Reclamation. This group show, organized by Jennifer Garner, features five Colorado artists — along with a solo from California's Ann Weber — who made pieces out of trash or other humble materials. Brian Cavanaugh is represented by an installation in which a gun seems to have sprayed paint and materials across the wall. In a gallery anchored by an installation on the floor, with photos and other documents on the walls, Yumi Janairo Roth lays out her process. Next up are wall pieces by Jon Rietfors, in which the artist deconstructs photos by mounting fragments of them on the bottoms of vessels. Terry Maker presents narrative pieces made from sliced bundles of discards, while Sabin Aell has done an installation made of re-colored strips of billboard vinyl. Weber, meanwhile, is represented by her signature cardboard sculptures; especially interesting are the multi-colored ones that were not painted but were made from colored cardboard. Through August 13 at the Metro State Center for Visual Art, 965 Santa Fe Drive, 303-294-5207, Reviewed July 28.

Ted Larsen and New Work. Ted Larsen, who works in New Mexico, is a modernist formalist — but with a twist. Though geometric abstraction is clearly a key part of his aesthetic, the results are post-minimal rather than minimal. That's because he uses found materials — in particular, sheets of metal — so he also embraces the arte povera approach, which he labels in his artist's statement as "bricolage," or using whatever's available. Despite all the issues Larsen's pieces raise, his work fits comfortably into the hard-edged scene in New Mexico and Colorado. The Larsen show establishes the character of New Work, the group exhibit that occupies the rest of the many spaces at Robischon. Though there are internationally known art stars here (notably, Judy Pfaff and Jessica Stockholder), there is also a big contingent of Colorado artists who undeniably hold their own with the big-timers. The locals include John McEnroe, Derrick Velasquez, Wendi Harford, Terry Maker and Linda Fleming. Through August 20 at Robischon Gallery, 1740 Wazee Street, 303-298-7788, Reviewed July 7.

Toy Stories. Bill Havu has put together a fun-loving summer show that looks at paintings and sculptures that refer in some way to kids' toys. The exhibit is dominated by California artists such as Phillip Maberry and Scott Walker, who, working together, have produced Murakami-esque sculptures that look like cheap inflatable beach toys but are actually ceramics. Michael Brennan, Michael Stevens, Frances Lerner and, in a separate solo on the mezzanine, Ann Weber all hail from the Golden State. A couple of artists, namely Laurel Swab and Esteban Blanco, come from other spots around the country. Swab, a super-realist represented by a suite of small dark paintings depicting enigmatic objects, is based in Colorado. Blanco, who lives in Florida, is a sculptor, and his pieces also have an enigmatic quality. There are examples of two distinct series, one dealing with toy warships, the other the elaborate torture of Barbie dolls. Both things — directing toy boats and damaging dolls — have long been popular diversions for little boys. Through September 3 at the William Havu Gallery, 1040 Cherokee Street, 303-893-2360,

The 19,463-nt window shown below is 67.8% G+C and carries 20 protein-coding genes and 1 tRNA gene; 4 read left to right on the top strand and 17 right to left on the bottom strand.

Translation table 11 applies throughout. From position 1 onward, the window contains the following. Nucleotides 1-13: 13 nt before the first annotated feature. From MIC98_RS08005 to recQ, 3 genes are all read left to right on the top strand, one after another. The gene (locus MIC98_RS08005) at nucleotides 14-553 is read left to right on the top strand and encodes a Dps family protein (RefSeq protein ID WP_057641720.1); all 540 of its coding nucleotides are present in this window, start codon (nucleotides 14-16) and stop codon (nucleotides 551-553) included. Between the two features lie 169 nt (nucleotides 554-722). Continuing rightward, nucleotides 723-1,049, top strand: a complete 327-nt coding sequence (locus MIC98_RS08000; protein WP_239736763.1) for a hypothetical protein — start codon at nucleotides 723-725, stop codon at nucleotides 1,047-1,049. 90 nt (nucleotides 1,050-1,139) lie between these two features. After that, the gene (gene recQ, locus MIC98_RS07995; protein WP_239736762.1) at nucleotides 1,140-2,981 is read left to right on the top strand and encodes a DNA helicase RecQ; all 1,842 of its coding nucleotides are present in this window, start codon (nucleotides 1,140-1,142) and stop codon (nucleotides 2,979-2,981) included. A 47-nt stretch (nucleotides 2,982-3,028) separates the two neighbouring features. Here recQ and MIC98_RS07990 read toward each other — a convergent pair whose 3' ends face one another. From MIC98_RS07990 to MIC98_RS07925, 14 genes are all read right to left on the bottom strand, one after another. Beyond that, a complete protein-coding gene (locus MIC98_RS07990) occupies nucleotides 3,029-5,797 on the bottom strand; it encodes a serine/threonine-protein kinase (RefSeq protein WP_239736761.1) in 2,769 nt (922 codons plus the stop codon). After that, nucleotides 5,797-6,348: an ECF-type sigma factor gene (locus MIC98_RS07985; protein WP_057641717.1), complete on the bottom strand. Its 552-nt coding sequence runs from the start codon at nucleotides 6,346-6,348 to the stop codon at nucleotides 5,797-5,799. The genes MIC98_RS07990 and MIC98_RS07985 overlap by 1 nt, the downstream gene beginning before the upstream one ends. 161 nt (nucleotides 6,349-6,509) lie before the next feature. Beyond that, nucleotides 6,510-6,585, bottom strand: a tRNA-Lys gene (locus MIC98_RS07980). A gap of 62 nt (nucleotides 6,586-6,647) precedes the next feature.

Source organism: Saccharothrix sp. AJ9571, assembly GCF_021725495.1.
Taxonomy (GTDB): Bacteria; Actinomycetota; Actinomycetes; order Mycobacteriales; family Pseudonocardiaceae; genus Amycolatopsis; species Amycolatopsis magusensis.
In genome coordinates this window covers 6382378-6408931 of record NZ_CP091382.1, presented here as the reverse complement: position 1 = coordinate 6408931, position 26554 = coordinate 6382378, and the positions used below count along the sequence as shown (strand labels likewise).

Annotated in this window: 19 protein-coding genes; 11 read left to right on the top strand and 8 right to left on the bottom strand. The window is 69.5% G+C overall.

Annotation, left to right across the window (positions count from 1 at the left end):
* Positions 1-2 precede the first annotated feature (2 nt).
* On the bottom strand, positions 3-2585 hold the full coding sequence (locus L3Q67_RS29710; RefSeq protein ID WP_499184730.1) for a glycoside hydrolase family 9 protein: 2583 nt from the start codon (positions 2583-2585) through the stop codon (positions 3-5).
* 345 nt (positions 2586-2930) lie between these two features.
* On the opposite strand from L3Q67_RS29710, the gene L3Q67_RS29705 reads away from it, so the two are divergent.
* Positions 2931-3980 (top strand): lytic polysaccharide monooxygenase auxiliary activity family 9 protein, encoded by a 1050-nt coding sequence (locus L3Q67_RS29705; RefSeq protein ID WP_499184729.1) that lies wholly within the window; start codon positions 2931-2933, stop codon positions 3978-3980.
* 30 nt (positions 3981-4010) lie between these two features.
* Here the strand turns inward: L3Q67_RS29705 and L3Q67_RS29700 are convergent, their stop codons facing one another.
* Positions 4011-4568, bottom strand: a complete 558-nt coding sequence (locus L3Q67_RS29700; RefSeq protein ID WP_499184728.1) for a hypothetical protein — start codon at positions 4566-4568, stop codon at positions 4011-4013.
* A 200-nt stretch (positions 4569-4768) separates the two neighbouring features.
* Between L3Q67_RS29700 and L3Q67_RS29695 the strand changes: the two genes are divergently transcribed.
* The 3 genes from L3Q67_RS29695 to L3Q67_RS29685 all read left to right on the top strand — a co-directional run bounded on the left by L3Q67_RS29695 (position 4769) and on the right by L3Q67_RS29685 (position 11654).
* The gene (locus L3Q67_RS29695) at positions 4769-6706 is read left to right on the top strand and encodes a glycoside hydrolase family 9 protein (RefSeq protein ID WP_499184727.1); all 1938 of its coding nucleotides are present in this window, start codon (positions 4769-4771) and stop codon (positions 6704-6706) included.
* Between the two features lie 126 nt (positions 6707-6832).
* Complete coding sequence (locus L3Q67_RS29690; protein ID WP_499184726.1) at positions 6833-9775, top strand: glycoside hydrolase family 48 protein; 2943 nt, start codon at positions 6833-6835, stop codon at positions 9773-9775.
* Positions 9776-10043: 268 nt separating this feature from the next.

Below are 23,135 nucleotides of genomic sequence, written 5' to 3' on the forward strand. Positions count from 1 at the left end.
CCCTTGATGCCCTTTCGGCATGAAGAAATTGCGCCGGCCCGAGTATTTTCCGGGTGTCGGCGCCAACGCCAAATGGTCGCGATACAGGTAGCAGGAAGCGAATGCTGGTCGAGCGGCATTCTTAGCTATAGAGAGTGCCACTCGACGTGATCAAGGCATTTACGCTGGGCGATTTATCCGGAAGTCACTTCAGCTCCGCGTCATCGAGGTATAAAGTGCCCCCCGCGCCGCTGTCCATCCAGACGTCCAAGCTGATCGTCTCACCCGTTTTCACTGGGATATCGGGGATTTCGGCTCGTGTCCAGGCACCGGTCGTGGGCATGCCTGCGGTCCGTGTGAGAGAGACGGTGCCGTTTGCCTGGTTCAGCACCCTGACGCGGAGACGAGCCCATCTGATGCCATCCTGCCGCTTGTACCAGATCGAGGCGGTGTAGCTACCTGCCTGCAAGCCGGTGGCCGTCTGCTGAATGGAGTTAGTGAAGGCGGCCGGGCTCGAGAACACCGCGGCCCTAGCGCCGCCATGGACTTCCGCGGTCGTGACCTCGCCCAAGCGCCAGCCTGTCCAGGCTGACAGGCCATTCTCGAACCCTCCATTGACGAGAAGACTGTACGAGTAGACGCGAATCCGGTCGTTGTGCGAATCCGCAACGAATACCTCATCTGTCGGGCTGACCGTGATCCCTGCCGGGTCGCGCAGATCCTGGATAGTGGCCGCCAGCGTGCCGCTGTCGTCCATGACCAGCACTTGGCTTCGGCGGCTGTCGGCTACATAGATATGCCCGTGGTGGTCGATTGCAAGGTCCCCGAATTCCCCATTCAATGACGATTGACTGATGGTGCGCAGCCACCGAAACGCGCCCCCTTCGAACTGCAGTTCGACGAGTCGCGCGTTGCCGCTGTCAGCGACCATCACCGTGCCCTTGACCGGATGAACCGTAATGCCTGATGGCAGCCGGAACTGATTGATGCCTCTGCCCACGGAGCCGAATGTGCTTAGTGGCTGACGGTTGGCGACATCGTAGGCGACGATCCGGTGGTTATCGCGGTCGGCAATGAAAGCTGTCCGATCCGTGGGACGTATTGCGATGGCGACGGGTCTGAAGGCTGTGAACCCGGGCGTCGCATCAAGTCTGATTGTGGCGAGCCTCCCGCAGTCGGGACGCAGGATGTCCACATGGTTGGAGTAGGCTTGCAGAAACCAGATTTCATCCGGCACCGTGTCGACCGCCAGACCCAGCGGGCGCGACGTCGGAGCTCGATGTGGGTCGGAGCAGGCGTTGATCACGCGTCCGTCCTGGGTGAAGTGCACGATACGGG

What Is Modern? Department of Architecture, Design and Graphics curator Darrin Alfred has put together this large show dedicated to furniture and decor from the early nineteenth to the early 21st century. Alfred has included groundbreaking tables, storage units, lighting and — no surprise here, considering Alfred's specialty — graphics. Laudably, Alfred takes a chronological look at how technological advancements informed the development of modernism, starting with a bentwood chair from 1808 by Samuel Gragg. Its overall form is very sleek, with a gracefully curving back, but the details are very different, being almost precious, like the little hooves that mark the termination of the legs. One of the newest pieces in the show is "Roadrunner," a chair from 2006 by Colorado's own David Larabee and Dexter Thornton working together as DoubleButter. Made of a cheap synthetic, the chair is nonetheless elegant. In between the two chairs, Alfred has installed a wide assortment of classics from the annals of modernism. Through November 30 at the Denver Art Museum, 100 West 14th Avenue Parkway, 720-865-5000, Reviewed December 23.